We have a fair amount of cactus at our place. The prickly pears are easy to spot and easy to stay away from, unlike the spindly, many-branched icicle cactus, which will break off in one-inch segments, transport itself telekinetically through the air, and adhere to your person if you so much as pass within three feet of it. But cactus of any kind is problematic. All the animals get into it; the horses get quills stuck in their mouths while grazing, and they are not real keen on letting you pull these out. So Greg declared that any cactus within our yard, horse paddock, garden, and future chicken enclosure would have to go.
You cannot simply plow this stuff under and expect it to go away. It will sprout and regenerate and multiply like the vengeful undead from any remaining tissue fragments, as we learned to our sorrow the first year we had a garden out here. Well do I remember the repeated painful shock of reaching into the soil to pull up a weed by the roots, only to wrap my hand around a mass of underground zombie quills with an ambitious new root system. The determination of these plants is wonderful, as is their abundance of unspecialized cells, but I would prefer to admire them theoretically and from afar.
A few days ago I noticed a small cactus plant not far from the back porch steps and decided to dig it up. It was a prickly pear cactus, with a total surface area less than that of my hand; I figured a small garden trowel would suffice to uproot it. The trowel sufficed, all right, but one of the fronds grazed the backs of my fingers, leaving about a dozen little quills. I dropped the cactus into a bucket, went inside, and tweezed the quills out of my fingers. Then I got a shovel from the shed and went back outside. I’d noticed another, larger cactus plant and thought I might as well dig it up too.
A shovel may not be the best tool for this job, but it worked for me. Daniel has been going at them with a pick-axe and, more recently, with Greg’s new Father’s Day hoe, which shears off the roots just below the surface of the soil.
I ended up filling four buckets with cactus. I kept seeing another little patch, and another, and another. It was satisfying work; even though I knew there was plenty more cactus eradication left to be done, the individual plants were easy to uproot. I used the shovel to pack them tight in the buckets. A black widow spider came crawling out of one displaced plant; I quickly dispatched it with the shovel’s blade.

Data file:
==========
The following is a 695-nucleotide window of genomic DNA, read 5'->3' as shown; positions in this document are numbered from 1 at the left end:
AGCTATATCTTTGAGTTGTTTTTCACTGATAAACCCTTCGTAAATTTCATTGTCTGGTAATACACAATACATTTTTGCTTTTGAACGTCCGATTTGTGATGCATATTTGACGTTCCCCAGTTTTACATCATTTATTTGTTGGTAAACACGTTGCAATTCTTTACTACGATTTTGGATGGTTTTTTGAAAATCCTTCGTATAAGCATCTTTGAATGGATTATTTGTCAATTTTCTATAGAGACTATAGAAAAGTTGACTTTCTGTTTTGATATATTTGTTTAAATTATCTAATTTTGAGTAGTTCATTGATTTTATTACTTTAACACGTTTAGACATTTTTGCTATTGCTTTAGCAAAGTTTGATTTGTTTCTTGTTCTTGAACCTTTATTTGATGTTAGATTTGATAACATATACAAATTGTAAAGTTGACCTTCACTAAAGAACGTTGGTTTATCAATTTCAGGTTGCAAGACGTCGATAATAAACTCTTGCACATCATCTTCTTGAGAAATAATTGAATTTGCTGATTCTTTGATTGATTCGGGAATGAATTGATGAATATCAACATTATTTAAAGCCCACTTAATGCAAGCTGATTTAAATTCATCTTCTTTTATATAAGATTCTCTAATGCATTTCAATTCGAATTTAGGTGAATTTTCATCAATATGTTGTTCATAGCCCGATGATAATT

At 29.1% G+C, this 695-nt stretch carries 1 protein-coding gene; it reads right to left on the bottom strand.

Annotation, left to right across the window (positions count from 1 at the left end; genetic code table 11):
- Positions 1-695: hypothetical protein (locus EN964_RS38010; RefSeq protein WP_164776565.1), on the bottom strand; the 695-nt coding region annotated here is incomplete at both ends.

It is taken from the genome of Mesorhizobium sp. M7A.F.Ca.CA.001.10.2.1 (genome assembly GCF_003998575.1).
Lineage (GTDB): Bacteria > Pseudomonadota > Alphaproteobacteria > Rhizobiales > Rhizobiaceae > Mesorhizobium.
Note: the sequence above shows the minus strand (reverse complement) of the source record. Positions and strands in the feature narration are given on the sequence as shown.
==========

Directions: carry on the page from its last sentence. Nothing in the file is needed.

I dug up all the cactus patches in the immediate area and emptied the buckets onto the burn pile. Last winter was nice and wet, good for burning, and I hope this winter will be too. Burn bans are solemn law, and we respect them. Nobody wants to be the moron that burns the county down. But on days when the ban is lifted, Greg makes a delightful blaze of all the mesquite limbs and old weed stalks and such, and there is much rejoicing. In the morning only a layer of ash remains where once was a pile of unsightly, clothes-snagging, tire-puncturing, skin-scratching vegetative debris. It feels so restful to walk freely through areas that used to be choked with tangles of brush and thorns.
After dumping the cactus, I put the shovel away in the shed, because that’s how you do it. And as I was walking back to the yard gate I saw a glint of blue in the dirt near the collapsed remains of the old barn, commonly called the Shack.
We have found all kinds of stuff near the Shack–bits of glass, scraps of wire, pieces of rusted metal. Sometimes we find nice things, like an old plowshare, usable hand tools, a weathervane topper shaped like a horse, and a random letter E. None of the rest of the alphabet has ever turned up, but the E is now adorning Emilie’s room, along with the little metal horse. Sometimes we find baffling or terrifying things, like disembodied dead-eyed doll heads (many of these). The various items just surface from time to time, especially after rain, like some bizarre volunteer crop. We never know what interesting/useless/creepy thing we’re going to find next.
What I found that day was a marble, clear and blue as a drop of June sky. I brought it inside, washed it up, and rubbed some oil on it to smooth out any surface imperfections. If I hadn’t dug up any cactus that day, maybe I never would have found it. Maybe a horse would have stepped on it and pushed it back into the ground, or knocked it over to the trash bin a few feet away.
And maybe God sent it to me as a bit of encouragement, a drop of sky in a broader sense. I tend to place great metaphysical significance in found objects–metaphysical in the sense of that which comes after the physical. That might be silly of me, but we are not strictly rational beings. And God knows the importance I place on my various rocks and sticks and bits of lichen and such, and I believe he has used them to gladden and encourage me before.
There’s a lot more cactus to be dug up, and a lot more mesquite to be chainsawed and weeds to be pulled and fence to be built. The work just goes on and on, and the land is constantly trying to take back what we’ve tamed. But we are making progress–good, substantial, satisfying progress. And the skydrop is in my study now, nestled against a white candle on a cut-glass saucer, reminding me of the gentian-colored bluebonnets we get at our place every spring and of the blue-eyed grass I loved in North Texas and still miss. There is disorder and sorrow and trouble in the world, but God has not abandoned his creation. He will restore all things beautifully in his time.
Drop down, ye heavens, from above, and let the skies pour down righteousness: let the earth open, and let them bring forth salvation, and let righteousness spring up together; I the LORD have created it.